Lifespan and AchievementsEdit
As many Disney fans are aware, Walter Elias Disney was the founder of Walt Disney Productions later named Walt Disney Pictures. An unknown fact is that he was born on December 5, 1905 and died on Decemder 15, 1966 at age 61. More importantly, he had people sever and freeze his head when he died so that everyone who worked at the Walt Disney Company would learn about him if they were new and remember him by if they were part of his original staff. In 1929, he created the short movie, Steamboat Willie and therefore, Mickey Mouse, the Walt Disney mascot was born. Despite hard times in the Great Depression, Disney managed to produce Snow White and the Seven Dwarfs and release it in theaters on December 28, 1937. This achievement not only started the Disney Animation Canon but also began the rise of animated feature-length films worldwide! In World War II, Disney's men continued to make popular films like Dumbo and Bambi until most of the men went to war. Until Fun and Fancy Free, the next three films, Saludos Amigos, The Three Callebros and Make Mine Music has some government propoganda in them due to the war. As of Cinderella in 1950, Disney made more successful movies like Alice in Wonderland in 1951 and Peter Pan in 1953. In 1955, Disney not only released his latest animated production, Lady and the Tramp but also opened Disneyland in Anaheim California and Walt Disney World Resort in Orlando Florida. His last animated productions were Sleeping Beauty from 1959, 101 Dalmatians from 1961, The Sword in the Stone from 1963 and The Jungle Book from 1967. While Walt died before seeing the release of The Jungle Book, it was his final animated production.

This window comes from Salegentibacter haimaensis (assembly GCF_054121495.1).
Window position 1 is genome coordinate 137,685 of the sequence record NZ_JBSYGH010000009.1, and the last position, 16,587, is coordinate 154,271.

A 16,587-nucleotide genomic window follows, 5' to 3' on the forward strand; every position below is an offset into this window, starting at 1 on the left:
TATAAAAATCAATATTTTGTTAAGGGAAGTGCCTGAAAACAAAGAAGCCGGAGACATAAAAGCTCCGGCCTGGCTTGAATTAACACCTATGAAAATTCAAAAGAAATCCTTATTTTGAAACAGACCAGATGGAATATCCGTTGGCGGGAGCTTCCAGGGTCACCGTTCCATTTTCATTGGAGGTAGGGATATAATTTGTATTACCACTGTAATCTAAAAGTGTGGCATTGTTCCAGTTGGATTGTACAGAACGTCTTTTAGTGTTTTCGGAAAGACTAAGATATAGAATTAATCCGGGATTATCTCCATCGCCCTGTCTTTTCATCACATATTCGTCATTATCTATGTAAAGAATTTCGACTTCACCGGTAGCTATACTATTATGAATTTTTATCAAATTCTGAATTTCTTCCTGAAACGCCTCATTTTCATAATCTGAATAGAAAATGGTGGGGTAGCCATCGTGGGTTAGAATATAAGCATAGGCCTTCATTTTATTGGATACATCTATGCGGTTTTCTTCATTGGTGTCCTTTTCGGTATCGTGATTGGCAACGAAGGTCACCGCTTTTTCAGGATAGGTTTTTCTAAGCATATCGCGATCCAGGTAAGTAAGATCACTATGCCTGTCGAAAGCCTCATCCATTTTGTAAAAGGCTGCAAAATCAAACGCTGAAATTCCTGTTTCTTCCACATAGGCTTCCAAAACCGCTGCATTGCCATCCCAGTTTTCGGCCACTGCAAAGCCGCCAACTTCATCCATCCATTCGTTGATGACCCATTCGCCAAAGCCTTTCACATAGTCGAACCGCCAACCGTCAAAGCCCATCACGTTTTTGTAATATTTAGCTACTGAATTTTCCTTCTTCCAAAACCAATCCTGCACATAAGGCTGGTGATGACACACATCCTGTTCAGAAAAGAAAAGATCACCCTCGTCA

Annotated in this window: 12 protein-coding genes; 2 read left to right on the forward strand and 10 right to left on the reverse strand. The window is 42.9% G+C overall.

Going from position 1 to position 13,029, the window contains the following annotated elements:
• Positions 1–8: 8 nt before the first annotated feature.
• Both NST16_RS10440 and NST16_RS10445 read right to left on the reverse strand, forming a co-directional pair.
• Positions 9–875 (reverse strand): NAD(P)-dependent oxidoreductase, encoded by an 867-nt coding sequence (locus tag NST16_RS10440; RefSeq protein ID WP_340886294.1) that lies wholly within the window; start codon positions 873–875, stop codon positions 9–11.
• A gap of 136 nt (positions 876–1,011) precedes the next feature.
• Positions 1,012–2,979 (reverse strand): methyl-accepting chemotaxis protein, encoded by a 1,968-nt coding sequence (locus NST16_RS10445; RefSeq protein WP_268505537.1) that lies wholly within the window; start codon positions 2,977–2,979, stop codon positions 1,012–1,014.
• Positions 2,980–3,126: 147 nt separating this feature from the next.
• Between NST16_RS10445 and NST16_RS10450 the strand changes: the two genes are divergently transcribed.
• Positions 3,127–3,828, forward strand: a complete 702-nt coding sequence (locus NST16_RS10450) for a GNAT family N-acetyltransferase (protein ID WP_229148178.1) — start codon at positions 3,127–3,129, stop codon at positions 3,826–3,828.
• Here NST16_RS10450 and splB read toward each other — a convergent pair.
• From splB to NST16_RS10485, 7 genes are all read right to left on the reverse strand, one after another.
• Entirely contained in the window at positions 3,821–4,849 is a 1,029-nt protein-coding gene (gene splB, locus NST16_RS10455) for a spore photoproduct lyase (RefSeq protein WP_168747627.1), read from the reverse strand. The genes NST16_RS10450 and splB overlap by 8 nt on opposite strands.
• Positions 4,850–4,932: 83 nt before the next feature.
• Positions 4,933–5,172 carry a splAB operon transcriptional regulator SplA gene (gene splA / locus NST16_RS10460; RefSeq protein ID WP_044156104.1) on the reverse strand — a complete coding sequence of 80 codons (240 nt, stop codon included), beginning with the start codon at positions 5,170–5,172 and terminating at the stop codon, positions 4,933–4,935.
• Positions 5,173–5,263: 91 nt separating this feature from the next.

The Continuity of Walt Disney's CompanyEdit
Even after Walt Disney died, nine of his orignial men still worked on the first four movies he could not produce, The Aristocats from 1970, Robinhood from 1973, The Many Adeventures of Winnie The Pooh from 1977 and The Rescuers from later in the same year. Walt Disney Pictures went into many slumps and successes after The Rescuers. In the 1980s, The Fox and the Hound, The Great Mouse Detective and Oliver and Company were successful while The Black Cauldron proved to be a failure. However, there wre 10 movies after Oliver and Company which lit the torch of Disney with the first one, The Little Mermaid starting an 11-year era known as the Disney Renaissance. This era continued with The Rescuers Down Under, Beauty and the Beast, Aladdin, The Lion King, Pocahontas, The Hunchback of Notre Dame, Hercules and Mulan. It ended with the release of Tarzan and ever since, there have been very few successes until The Princess and the Frog and Tangled. Those successes came in the forms of Lilo and Stitch and Brother Bear.